CaHCO3  + H2Z ==> CaZ+ 2H2O + 2CO2(g)

Destroying alkalinity with acid is commonly done in a boiler or cooling tower to control the level of alkalinity. Not sure for what purpose that you are trying to do this in a degasifier.

RE: Maintained pressure of vacuum degasifier

(OP)
bimr,

I am actually designing an ultrapure water treatment plant (WTP) for a wafer plant. The objective of installing a degasifier is to remove the alkalinity in water in the form of CO2. If alkalinity is removed, this will prevent the hardness scaling in the downstream equipment i.e resins or membranes.

If content of CO2 is high, as mentioned by you, efficiency of degasifier tower will decrease. Thus, a bigger tower, longer contact time and higher air flow is required. Due to this, I would like to explore the option of vacuum degasifier which is not common in ultrapure water treatment. Is it because it is really not reliable?

I could not obtain much informations on this as water engineers are not as strong in chemical process design. Thus they prefer to use more expensive options such as softeners and gas transfer membranes.

Wafer manufacturers are struggling hard in reducing the cost of production and ultrapure water is one of the major contributions.

If a good vaccum degasifier design can replace a gas transfer membrane or the degasifier or the softeners, this will greatly reduce the cost of the wafer production and it's an added advantage as a selling point. But I still need to know why it's not a common practice.





 

 

RE: Maintained pressure of vacuum degasifier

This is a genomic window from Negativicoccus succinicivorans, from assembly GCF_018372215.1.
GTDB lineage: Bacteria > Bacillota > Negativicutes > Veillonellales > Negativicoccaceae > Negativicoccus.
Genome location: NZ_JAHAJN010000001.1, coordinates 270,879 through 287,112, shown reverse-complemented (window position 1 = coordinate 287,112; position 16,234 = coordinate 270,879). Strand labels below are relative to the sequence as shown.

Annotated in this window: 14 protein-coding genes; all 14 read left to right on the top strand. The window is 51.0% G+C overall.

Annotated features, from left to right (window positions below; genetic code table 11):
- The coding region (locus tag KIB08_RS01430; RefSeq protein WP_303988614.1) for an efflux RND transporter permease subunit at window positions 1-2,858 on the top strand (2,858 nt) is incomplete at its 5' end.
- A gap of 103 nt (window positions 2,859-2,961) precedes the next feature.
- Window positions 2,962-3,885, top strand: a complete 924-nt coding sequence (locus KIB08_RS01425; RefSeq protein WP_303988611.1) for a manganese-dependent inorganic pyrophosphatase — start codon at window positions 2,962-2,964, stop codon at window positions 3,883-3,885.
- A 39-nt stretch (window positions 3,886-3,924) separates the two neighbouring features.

In years past, the need for a vacuum degasifier in ultrapure water was greater.

Prior to the invention of the RO process, it was common to have a degasifier of some sort between the cation and anion demineralizer units. The RO unit effectively removes 90% of the process load to the ion exchange unit. The cation unit will convert 100% of the alkalinity into CO2.

A degasifier was used because it was less expensive than using the ion exchange resin in the anion unit to remove the CO2. Less caustic was used and the anion exchange unit was reduced in size.

So, the degasifiers were used to remove CO2 that was converted from alkalinity in the cation unit units.

At the present time, almost all of the alkalinity is now removed with the RO unit. The RO unit rejects 90% of the alkalinity but none of the CO2.

I suspect the reason that vacuum degasifiers are no longer used is that:

1. They are expensive.
2. Most of the alkalinity (that was formerly CO2 in the Ion Exchange plant) is rejected by the RO unit.
3. The anion resin can remove the residual CO2.
4. Some UPW plants are even using double pass RO units for higher rejection.

The typical simplified UPW process scheme is generally:

1. RO Unit
2. Degasifier if required for high CO2 (vacuum degasifier is preferable over a forced air degasifier)
3. IX

Vacuum degasifiers are reliable and still in use in power plants for oxygen removal.

If you are concerned about scaling in the RO unit, the generally accepted practice is to install a cation exchange water softener prior to the RO unit. The water softener will be less expensive than a degasifier.

From your post, I understand that you are considering the following process:

1. Acidification/ Vacuum Degasification
2. RO
3. Ion exchange

First the acidification/vacuum degasification step. If you use HCl as your acid, you will be simply converting the calcium carbonate water to calcium chloride water and not removing any of the TDS. You are just substituting the chloride ion for the alkalinity ion.

If you use H2SO4 as your acid, you will be simply converting the calcium carbonate water to calcium sulfate water and not removing any of the TDS. The water will be more scaling that than the calcium carbonate water.

In this process application, the use of a vacuum degasifier does not allow the following process equipment to be reduced in size and is therefore not economical.

You also must recognize that all waters are not the same. Some waters contain carbonate and some do not.

Why don't you post a complete water analysis and someone can provide you a process recommendation.

RE: Maintained pressure of vacuum degasifier

(OP)
Dear bimr,